Before each job they go to, there’s a CGI video explaining how and why the truck crashed.

During each job they’ll show them picking up the big rigs with cranes and cables; the drivers will talk about the geometry of each wreck and how they’ll recover it.

Will a single tow truck do, or do they need a crane? Should the chains be attached to the top of the rig or the side, or both? If the trailer is full of supplies, how does it affect the momentum as it’s pulled upright?

It would make a great physics based game. The obvious part would be about having different ‘puzzles’ of crushed trucks, where you have to choose the right equipment to recover them.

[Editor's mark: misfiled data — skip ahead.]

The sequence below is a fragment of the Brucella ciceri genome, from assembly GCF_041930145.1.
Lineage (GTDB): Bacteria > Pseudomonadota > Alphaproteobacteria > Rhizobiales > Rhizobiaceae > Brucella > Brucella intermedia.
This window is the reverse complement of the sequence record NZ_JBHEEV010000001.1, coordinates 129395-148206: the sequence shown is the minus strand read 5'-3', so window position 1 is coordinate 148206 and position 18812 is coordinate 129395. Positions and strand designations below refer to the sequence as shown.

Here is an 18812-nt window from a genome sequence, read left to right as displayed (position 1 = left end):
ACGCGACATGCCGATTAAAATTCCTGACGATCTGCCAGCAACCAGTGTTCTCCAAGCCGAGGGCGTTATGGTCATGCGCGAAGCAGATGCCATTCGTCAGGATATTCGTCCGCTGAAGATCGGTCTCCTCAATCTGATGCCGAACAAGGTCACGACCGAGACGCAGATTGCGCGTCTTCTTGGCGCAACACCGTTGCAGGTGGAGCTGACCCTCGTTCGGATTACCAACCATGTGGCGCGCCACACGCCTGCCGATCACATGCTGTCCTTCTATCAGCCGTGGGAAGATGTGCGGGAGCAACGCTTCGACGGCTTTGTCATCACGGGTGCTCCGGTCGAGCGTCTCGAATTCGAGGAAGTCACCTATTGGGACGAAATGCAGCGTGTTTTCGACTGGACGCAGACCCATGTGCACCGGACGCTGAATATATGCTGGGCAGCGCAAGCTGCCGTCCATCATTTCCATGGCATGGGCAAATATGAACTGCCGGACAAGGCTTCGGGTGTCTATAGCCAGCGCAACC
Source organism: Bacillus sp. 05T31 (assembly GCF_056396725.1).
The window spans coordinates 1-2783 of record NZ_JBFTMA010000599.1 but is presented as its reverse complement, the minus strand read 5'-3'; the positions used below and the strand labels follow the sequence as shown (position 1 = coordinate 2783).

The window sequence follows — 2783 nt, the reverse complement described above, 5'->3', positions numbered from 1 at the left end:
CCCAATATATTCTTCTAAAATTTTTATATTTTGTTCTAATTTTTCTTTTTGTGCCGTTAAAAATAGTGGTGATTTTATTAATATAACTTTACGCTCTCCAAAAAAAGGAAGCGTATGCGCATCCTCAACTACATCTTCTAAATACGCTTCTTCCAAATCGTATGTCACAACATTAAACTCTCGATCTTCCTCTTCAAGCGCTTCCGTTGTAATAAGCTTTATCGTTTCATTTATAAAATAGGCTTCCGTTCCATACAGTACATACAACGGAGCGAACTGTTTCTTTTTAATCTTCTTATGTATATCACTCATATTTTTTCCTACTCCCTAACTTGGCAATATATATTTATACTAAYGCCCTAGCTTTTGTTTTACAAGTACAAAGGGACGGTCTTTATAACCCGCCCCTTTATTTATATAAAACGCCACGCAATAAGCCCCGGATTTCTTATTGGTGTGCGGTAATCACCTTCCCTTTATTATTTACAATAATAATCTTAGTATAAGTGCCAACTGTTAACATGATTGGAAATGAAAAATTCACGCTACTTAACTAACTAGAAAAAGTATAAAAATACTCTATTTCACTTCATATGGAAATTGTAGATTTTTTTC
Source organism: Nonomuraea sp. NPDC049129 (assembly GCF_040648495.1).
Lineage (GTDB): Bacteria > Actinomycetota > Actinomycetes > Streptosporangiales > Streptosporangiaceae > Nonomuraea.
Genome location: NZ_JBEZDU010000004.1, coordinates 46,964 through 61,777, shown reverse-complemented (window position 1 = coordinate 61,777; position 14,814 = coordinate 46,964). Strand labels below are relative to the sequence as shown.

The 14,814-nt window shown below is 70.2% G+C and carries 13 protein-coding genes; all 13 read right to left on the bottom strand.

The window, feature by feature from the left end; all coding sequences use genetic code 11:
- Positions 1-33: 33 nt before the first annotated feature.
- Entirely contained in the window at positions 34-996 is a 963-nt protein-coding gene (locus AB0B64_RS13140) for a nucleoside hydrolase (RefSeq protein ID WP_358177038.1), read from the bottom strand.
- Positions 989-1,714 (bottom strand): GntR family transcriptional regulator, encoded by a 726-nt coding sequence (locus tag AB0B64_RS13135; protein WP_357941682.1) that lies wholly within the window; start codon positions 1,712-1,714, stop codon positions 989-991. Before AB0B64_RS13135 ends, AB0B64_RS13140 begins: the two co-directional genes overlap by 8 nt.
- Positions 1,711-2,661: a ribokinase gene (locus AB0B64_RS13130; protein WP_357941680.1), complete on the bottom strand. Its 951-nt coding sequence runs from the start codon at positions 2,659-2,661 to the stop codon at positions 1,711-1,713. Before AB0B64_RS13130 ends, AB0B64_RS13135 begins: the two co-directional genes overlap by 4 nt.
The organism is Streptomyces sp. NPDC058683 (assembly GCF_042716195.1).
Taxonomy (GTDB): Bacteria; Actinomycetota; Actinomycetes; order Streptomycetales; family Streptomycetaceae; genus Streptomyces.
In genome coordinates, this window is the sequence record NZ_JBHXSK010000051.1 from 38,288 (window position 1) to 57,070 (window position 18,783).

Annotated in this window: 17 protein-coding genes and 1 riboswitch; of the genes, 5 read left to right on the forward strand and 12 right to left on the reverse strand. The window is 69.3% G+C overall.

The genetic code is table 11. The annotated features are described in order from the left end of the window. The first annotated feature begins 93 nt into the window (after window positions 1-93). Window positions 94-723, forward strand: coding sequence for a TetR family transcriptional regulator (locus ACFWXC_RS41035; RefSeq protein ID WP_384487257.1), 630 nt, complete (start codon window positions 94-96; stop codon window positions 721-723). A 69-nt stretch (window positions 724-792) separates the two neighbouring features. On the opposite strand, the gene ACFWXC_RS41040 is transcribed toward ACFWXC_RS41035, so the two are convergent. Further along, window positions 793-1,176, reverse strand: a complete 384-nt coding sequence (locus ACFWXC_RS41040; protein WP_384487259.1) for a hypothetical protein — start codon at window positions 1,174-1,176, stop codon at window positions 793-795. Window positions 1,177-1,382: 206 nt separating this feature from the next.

You could even have a prelude section where you try to recreate the crash to understand it. It could be like Burnout’s crash mode, but more serious. You have to create a jackknife truck that ends up straddling concrete barriers in the middle of the road.

If you wanted an RPG element, you could unlock new trucks or try to manage party members – different drivers and how they relate to each other.

Trailer

https://www.youtube.com/watch?v=RyyINDKeRJ0

Switch Mario Kart has a cluttered minimap

I played a Switch for the first time today.  Mario Kart.  The on-screen minimap is cluttered and doesn’t need to be.   I hope there’s an option to change it.

I played a two-player VS AI using the Switch as the screen.   We had a three-player game, against AI.   Both were league races on a variety of tracks.

In both modes the minimap was in the centre of the screen, so everyone could see it.

Problem 1 –